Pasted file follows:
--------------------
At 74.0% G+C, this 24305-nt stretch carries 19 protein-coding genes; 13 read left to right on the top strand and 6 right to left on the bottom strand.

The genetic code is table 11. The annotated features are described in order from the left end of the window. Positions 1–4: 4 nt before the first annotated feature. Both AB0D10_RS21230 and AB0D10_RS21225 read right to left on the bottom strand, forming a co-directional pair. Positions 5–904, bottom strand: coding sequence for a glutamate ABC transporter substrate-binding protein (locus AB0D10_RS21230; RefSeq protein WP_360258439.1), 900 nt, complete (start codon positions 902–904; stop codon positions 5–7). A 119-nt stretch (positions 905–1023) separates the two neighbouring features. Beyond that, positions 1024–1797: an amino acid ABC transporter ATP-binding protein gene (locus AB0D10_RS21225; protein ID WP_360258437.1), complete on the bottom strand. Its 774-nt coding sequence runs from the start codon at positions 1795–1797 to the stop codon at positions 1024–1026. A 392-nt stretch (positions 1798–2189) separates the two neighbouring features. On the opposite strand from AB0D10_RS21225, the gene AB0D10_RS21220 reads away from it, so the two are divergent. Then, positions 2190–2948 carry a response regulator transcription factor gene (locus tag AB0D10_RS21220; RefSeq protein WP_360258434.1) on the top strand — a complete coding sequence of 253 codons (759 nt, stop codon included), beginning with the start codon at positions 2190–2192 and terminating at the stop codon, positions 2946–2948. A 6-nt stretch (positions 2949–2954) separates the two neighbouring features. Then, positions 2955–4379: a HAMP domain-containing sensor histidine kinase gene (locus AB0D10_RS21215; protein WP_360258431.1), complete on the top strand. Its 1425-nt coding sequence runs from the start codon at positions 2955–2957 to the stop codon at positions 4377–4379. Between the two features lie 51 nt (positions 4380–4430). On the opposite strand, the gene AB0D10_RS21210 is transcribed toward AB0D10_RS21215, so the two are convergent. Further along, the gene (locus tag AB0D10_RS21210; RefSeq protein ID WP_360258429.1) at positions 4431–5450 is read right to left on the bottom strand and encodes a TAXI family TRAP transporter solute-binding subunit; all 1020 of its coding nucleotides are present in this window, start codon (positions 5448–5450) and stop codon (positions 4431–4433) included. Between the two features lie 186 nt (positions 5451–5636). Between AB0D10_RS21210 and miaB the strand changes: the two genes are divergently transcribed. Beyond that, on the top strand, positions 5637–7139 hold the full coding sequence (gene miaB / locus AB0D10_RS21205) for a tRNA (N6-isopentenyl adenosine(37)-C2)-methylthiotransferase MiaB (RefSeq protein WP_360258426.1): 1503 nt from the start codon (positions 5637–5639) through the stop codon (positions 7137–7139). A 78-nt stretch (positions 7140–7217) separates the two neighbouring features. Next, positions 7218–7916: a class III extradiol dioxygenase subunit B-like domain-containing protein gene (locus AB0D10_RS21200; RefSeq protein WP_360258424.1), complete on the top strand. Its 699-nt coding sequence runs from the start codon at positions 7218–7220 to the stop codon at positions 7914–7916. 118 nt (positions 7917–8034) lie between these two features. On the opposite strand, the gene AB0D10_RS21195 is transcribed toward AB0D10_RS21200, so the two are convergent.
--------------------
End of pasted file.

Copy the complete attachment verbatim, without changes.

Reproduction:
At 74.0% G+C, this 24305-nt stretch carries 19 protein-coding genes; 13 read left to right on the top strand and 6 right to left on the bottom strand.

The genetic code is table 11. The annotated features are described in order from the left end of the window. Positions 1–4: 4 nt before the first annotated feature. Both AB0D10_RS21230 and AB0D10_RS21225 read right to left on the bottom strand, forming a co-directional pair. Positions 5–904, bottom strand: coding sequence for a glutamate ABC transporter substrate-binding protein (locus AB0D10_RS21230; RefSeq protein WP_360258439.1), 900 nt, complete (start codon positions 902–904; stop codon positions 5–7). A 119-nt stretch (positions 905–1023) separates the two neighbouring features. Beyond that, positions 1024–1797: an amino acid ABC transporter ATP-binding protein gene (locus AB0D10_RS21225; protein ID WP_360258437.1), complete on the bottom strand. Its 774-nt coding sequence runs from the start codon at positions 1795–1797 to the stop codon at positions 1024–1026. A 392-nt stretch (positions 1798–2189) separates the two neighbouring features. On the opposite strand from AB0D10_RS21225, the gene AB0D10_RS21220 reads away from it, so the two are divergent. Then, positions 2190–2948 carry a response regulator transcription factor gene (locus tag AB0D10_RS21220; RefSeq protein WP_360258434.1) on the top strand — a complete coding sequence of 253 codons (759 nt, stop codon included), beginning with the start codon at positions 2190–2192 and terminating at the stop codon, positions 2946–2948. A 6-nt stretch (positions 2949–2954) separates the two neighbouring features. Then, positions 2955–4379: a HAMP domain-containing sensor histidine kinase gene (locus AB0D10_RS21215; protein WP_360258431.1), complete on the top strand. Its 1425-nt coding sequence runs from the start codon at positions 2955–2957 to the stop codon at positions 4377–4379. Between the two features lie 51 nt (positions 4380–4430). On the opposite strand, the gene AB0D10_RS21210 is transcribed toward AB0D10_RS21215, so the two are convergent. Further along, the gene (locus tag AB0D10_RS21210; RefSeq protein ID WP_360258429.1) at positions 4431–5450 is read right to left on the bottom strand and encodes a TAXI family TRAP transporter solute-binding subunit; all 1020 of its coding nucleotides are present in this window, start codon (positions 5448–5450) and stop codon (positions 4431–4433) included. Between the two features lie 186 nt (positions 5451–5636). Between AB0D10_RS21210 and miaB the strand changes: the two genes are divergently transcribed. Beyond that, on the top strand, positions 5637–7139 hold the full coding sequence (gene miaB / locus AB0D10_RS21205) for a tRNA (N6-isopentenyl adenosine(37)-C2)-methylthiotransferase MiaB (RefSeq protein WP_360258426.1): 1503 nt from the start codon (positions 5637–5639) through the stop codon (positions 7137–7139). A 78-nt stretch (positions 7140–7217) separates the two neighbouring features. Next, positions 7218–7916: a class III extradiol dioxygenase subunit B-like domain-containing protein gene (locus AB0D10_RS21200; RefSeq protein WP_360258424.1), complete on the top strand. Its 699-nt coding sequence runs from the start codon at positions 7218–7220 to the stop codon at positions 7914–7916. 118 nt (positions 7917–8034) lie between these two features. On the opposite strand, the gene AB0D10_RS21195 is transcribed toward AB0D10_RS21200, so the two are convergent.